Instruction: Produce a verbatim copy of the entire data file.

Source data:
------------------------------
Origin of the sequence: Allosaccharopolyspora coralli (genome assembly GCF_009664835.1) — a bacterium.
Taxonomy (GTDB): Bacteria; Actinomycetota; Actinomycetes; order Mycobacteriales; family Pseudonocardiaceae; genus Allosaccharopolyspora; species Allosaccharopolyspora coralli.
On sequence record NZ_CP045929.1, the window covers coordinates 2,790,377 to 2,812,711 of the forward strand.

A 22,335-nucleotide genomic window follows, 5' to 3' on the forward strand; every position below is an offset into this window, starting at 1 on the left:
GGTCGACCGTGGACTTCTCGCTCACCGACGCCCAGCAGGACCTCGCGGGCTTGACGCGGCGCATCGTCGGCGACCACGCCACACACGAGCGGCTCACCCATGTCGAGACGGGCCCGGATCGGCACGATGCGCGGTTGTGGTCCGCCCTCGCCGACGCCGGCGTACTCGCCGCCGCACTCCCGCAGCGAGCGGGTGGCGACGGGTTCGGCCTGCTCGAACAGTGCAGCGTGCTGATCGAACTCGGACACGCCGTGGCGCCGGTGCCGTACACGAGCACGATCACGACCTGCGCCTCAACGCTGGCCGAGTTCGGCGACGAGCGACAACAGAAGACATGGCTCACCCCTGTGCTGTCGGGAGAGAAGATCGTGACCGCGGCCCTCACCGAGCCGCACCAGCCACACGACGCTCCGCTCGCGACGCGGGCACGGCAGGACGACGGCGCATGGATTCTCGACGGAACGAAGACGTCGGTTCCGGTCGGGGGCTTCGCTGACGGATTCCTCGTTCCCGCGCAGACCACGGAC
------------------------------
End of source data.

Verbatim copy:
Origin of the sequence: Allosaccharopolyspora coralli (genome assembly GCF_009664835.1) — a bacterium.
Taxonomy (GTDB): Bacteria; Actinomycetota; Actinomycetes; order Mycobacteriales; family Pseudonocardiaceae; genus Allosaccharopolyspora; species Allosaccharopolyspora coralli.
On sequence record NZ_CP045929.1, the window covers coordinates 2,790,377 to 2,812,711 of the forward strand.

A 22,335-nucleotide genomic window follows, 5' to 3' on the forward strand; every position below is an offset into this window, starting at 1 on the left:
GGTCGACCGTGGACTTCTCGCTCACCGACGCCCAGCAGGACCTCGCGGGCTTGACGCGGCGCATCGTCGGCGACCACGCCACACACGAGCGGCTCACCCATGTCGAGACGGGCCCGGATCGGCACGATGCGCGGTTGTGGTCCGCCCTCGCCGACGCCGGCGTACTCGCCGCCGCACTCCCGCAGCGAGCGGGTGGCGACGGGTTCGGCCTGCTCGAACAGTGCAGCGTGCTGATCGAACTCGGACACGCCGTGGCGCCGGTGCCGTACACGAGCACGATCACGACCTGCGCCTCAACGCTGGCCGAGTTCGGCGACGAGCGACAACAGAAGACATGGCTCACCCCTGTGCTGTCGGGAGAGAAGATCGTGACCGCGGCCCTCACCGAGCCGCACCAGCCACACGACGCTCCGCTCGCGACGCGGGCACGGCAGGACGACGGCGCATGGATTCTCGACGGAACGAAGACGTCGGTTCCGGTCGGGGGCTTCGCTGACGGATTCCTCGTTCCCGCGCAGACCACGGAC